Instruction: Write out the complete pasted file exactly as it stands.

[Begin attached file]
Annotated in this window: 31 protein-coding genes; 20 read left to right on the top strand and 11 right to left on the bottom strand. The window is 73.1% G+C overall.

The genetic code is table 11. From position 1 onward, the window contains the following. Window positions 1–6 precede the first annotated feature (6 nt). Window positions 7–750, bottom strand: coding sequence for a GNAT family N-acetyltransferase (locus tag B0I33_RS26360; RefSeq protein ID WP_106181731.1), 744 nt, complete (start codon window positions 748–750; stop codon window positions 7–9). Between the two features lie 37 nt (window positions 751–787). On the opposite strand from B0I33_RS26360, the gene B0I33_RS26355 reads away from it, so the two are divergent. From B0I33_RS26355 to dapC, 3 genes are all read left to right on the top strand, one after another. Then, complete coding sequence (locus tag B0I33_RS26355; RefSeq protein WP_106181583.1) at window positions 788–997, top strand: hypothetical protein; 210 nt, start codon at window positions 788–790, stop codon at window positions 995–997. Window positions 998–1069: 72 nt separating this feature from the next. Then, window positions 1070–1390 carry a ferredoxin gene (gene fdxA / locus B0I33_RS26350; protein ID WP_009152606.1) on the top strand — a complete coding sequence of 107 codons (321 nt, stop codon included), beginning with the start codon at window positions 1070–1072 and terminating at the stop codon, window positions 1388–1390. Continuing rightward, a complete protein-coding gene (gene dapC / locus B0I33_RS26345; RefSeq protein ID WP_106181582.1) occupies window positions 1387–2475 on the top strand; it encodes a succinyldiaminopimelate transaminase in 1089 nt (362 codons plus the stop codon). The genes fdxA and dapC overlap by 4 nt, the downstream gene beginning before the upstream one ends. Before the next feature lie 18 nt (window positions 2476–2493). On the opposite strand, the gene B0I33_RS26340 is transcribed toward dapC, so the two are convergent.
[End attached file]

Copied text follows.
Annotated in this window: 31 protein-coding genes; 20 read left to right on the top strand and 11 right to left on the bottom strand. The window is 73.1% G+C overall.

The genetic code is table 11. From position 1 onward, the window contains the following. Window positions 1–6 precede the first annotated feature (6 nt). Window positions 7–750, bottom strand: coding sequence for a GNAT family N-acetyltransferase (locus tag B0I33_RS26360; RefSeq protein ID WP_106181731.1), 744 nt, complete (start codon window positions 748–750; stop codon window positions 7–9). Between the two features lie 37 nt (window positions 751–787). On the opposite strand from B0I33_RS26360, the gene B0I33_RS26355 reads away from it, so the two are divergent. From B0I33_RS26355 to dapC, 3 genes are all read left to right on the top strand, one after another. Then, complete coding sequence (locus tag B0I33_RS26355; RefSeq protein WP_106181583.1) at window positions 788–997, top strand: hypothetical protein; 210 nt, start codon at window positions 788–790, stop codon at window positions 995–997. Window positions 998–1069: 72 nt separating this feature from the next. Then, window positions 1070–1390 carry a ferredoxin gene (gene fdxA / locus B0I33_RS26350; protein ID WP_009152606.1) on the top strand — a complete coding sequence of 107 codons (321 nt, stop codon included), beginning with the start codon at window positions 1070–1072 and terminating at the stop codon, window positions 1388–1390. Continuing rightward, a complete protein-coding gene (gene dapC / locus B0I33_RS26345; RefSeq protein ID WP_106181582.1) occupies window positions 1387–2475 on the top strand; it encodes a succinyldiaminopimelate transaminase in 1089 nt (362 codons plus the stop codon). The genes fdxA and dapC overlap by 4 nt, the downstream gene beginning before the upstream one ends. Before the next feature lie 18 nt (window positions 2476–2493). On the opposite strand, the gene B0I33_RS26340 is transcribed toward dapC, so the two are convergent.